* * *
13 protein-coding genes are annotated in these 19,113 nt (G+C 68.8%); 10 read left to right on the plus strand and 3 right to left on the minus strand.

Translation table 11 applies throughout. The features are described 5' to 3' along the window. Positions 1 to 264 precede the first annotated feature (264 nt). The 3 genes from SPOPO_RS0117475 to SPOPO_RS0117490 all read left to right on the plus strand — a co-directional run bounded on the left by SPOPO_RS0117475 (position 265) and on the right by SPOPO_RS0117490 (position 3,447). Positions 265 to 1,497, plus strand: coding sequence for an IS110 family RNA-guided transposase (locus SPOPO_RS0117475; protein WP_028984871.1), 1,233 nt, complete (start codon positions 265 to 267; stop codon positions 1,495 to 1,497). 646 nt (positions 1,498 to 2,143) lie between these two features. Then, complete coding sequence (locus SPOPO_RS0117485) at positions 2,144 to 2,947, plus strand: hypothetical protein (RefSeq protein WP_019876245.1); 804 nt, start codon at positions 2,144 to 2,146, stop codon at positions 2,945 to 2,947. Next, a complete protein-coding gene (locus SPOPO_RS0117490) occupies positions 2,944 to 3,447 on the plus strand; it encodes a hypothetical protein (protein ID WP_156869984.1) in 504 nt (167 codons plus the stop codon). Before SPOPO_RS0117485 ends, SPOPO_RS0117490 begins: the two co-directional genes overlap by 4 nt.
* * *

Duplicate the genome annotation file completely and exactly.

13 protein-coding genes are annotated in these 19,113 nt (G+C 68.8%); 10 read left to right on the plus strand and 3 right to left on the minus strand.

Translation table 11 applies throughout. The features are described 5' to 3' along the window. Positions 1 to 264 precede the first annotated feature (264 nt). The 3 genes from SPOPO_RS0117475 to SPOPO_RS0117490 all read left to right on the plus strand — a co-directional run bounded on the left by SPOPO_RS0117475 (position 265) and on the right by SPOPO_RS0117490 (position 3,447). Positions 265 to 1,497, plus strand: coding sequence for an IS110 family RNA-guided transposase (locus SPOPO_RS0117475; protein WP_028984871.1), 1,233 nt, complete (start codon positions 265 to 267; stop codon positions 1,495 to 1,497). 646 nt (positions 1,498 to 2,143) lie between these two features. Then, complete coding sequence (locus SPOPO_RS0117485) at positions 2,144 to 2,947, plus strand: hypothetical protein (RefSeq protein WP_019876245.1); 804 nt, start codon at positions 2,144 to 2,146, stop codon at positions 2,945 to 2,947. Next, a complete protein-coding gene (locus SPOPO_RS0117490) occupies positions 2,944 to 3,447 on the plus strand; it encodes a hypothetical protein (protein ID WP_156869984.1) in 504 nt (167 codons plus the stop codon). Before SPOPO_RS0117485 ends, SPOPO_RS0117490 begins: the two co-directional genes overlap by 4 nt.